I saw two movies this weekend that I can recommend without reservation. Both were on my list of hotly anticipated flicks from a month or so back. Both came through with the goods. Seriously. Loved them. Top ten love.
On Friday I saw Capote. It's in a limited release around here (outer Bumfuck, OH), but I caught it at the lone arty theater in Dayton. Philip Seymour Hoffman's performance is reason enough to check out this film. Stunning. No, really. He's too large to be the elfin Capote and he doesn't look especially like Capote at first glance but he does mimic Capote's voice and mannerisms exactly. Wouldn't matter so much if he didn't. He's fascinating and complicated and when he's in the shot, you can't tear your eyes off him. I just loved the way this movie looked as well. Most of the shots are tight, so many closeups, and the scenes are small and conversational. It's deliciously claustrophobic. When we get some glimpses of rural Kansas mixed in, they are all the more panoramic and gorgeous (and eery) for the contrast. Wait, there's more. This film moves at the pace of life. The people, though a smidge extreme, are real. We don't always know their motives. They don't seem to know them themselves. Sound familiar? Love, love, love.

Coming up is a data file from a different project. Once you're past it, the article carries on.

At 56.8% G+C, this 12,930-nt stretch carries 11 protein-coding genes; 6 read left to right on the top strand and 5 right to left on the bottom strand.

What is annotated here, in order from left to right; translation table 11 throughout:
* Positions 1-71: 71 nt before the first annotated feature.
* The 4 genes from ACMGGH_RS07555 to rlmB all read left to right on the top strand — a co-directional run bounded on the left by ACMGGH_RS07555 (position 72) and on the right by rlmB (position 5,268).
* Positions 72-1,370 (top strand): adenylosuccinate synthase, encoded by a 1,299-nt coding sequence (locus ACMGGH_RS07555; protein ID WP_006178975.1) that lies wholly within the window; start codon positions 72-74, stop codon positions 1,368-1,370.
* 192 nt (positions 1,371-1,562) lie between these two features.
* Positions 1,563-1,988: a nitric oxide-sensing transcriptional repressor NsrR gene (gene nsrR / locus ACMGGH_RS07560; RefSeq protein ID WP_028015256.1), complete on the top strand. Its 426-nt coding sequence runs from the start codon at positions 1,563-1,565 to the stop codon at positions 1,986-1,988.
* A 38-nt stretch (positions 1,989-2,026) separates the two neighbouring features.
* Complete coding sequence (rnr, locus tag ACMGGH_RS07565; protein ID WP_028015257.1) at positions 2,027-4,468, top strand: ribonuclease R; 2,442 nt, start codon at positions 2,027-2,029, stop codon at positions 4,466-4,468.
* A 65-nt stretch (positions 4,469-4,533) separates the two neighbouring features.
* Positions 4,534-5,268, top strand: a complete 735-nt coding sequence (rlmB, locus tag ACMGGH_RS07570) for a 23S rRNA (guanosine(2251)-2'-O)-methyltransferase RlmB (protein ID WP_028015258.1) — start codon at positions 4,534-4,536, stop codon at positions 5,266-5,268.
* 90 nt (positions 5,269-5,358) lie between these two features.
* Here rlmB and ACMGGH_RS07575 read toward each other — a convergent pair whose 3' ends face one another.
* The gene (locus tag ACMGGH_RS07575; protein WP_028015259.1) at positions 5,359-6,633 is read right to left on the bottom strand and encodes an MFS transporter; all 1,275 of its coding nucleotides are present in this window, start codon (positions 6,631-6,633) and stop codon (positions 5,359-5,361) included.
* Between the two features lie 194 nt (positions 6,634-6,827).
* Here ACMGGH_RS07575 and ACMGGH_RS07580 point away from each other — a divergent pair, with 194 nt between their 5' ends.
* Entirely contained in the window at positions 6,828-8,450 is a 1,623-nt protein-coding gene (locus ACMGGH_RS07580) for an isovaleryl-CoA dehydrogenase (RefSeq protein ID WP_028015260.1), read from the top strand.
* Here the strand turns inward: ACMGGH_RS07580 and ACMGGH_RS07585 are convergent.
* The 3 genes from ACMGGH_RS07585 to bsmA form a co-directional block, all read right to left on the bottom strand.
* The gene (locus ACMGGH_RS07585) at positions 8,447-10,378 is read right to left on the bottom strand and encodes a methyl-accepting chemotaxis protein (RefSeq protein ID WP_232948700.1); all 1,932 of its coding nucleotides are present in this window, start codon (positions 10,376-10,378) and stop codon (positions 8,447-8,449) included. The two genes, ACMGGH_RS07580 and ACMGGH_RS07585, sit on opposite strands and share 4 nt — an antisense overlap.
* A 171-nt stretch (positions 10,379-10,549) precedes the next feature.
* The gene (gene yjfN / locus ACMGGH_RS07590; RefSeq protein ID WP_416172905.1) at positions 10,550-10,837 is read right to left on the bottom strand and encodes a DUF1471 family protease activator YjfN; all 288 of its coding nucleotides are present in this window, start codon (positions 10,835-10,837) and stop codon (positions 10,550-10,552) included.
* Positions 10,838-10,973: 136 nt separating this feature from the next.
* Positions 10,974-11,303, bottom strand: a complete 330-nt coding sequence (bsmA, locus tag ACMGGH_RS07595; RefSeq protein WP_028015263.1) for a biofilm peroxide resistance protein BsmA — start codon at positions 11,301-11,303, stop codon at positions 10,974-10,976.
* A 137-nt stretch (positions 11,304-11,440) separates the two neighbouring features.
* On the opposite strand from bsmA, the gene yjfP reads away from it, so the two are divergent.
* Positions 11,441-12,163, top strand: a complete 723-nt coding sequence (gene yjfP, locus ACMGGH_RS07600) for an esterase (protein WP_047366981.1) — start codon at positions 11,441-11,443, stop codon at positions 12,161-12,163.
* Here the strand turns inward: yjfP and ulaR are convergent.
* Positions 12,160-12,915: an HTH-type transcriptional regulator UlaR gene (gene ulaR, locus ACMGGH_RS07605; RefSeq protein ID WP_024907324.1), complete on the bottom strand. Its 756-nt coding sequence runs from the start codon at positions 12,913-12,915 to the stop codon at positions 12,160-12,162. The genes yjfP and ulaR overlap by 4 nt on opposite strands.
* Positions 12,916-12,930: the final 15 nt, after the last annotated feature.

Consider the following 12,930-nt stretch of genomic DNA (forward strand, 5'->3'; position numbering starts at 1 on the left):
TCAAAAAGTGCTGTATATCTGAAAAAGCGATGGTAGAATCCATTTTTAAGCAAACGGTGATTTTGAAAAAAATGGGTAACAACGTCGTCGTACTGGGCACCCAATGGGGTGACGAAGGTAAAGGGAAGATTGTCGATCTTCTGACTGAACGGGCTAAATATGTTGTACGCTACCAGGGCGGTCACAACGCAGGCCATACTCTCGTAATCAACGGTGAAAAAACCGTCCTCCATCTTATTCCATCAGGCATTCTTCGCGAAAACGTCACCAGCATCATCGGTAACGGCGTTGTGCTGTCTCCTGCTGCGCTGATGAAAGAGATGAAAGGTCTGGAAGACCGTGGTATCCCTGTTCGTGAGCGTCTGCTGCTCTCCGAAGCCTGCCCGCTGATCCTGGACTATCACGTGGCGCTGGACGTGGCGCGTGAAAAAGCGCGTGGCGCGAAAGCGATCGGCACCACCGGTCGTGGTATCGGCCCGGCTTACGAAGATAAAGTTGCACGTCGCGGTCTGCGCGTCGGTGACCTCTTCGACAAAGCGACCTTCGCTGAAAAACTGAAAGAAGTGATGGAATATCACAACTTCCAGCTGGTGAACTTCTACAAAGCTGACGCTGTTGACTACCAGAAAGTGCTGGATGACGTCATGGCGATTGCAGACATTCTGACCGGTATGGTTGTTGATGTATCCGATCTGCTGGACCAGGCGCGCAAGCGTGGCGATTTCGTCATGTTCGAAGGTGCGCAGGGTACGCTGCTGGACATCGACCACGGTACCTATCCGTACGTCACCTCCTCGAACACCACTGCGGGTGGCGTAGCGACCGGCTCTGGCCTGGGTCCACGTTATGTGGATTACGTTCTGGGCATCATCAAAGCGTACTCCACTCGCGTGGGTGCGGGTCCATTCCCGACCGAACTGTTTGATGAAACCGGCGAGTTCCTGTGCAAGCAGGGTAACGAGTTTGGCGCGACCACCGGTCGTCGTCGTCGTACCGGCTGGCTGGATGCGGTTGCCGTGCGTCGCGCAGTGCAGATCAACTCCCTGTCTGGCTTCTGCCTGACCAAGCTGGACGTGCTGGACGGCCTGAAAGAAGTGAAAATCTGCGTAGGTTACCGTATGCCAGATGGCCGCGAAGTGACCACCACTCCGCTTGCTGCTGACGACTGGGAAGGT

After having seen THAT goodness, the bar was set kinda high for the Saturday matinee of Walk The Line. Did Joaquin Phoenix as Johnny Cash raise that bar? Pretty fucking close, dude. This movie worked so well because, again, you are not seeing an actor doing an impersonation. This brotha is inhabiting The Man In Black. When he growls the trademark, "Hello, I'm Johnny Cash", you don't even think twice. Perfect and you're just along for the country rockin' ride. If you loves some Reese Witherspoon like I do (seriously, the girl can charm your socks off), you'll not be disappointed either. Reese as June Carter gets to charm and joke and cajole and break your heart. And they both sing their asses off. Sing.Their. Asses. OFF.
If you're thinking about seeing either of these, do it. Cash and Capote, though so completely different, were both men with some genius. They were both men with childhood demons. They were both men who battled addiction. They were both men supported by loving folks who recognized their flaws, but also their goodness, even when the men themselves could not. They are played in these movies by two protean actors in full, commanding flight. Yay!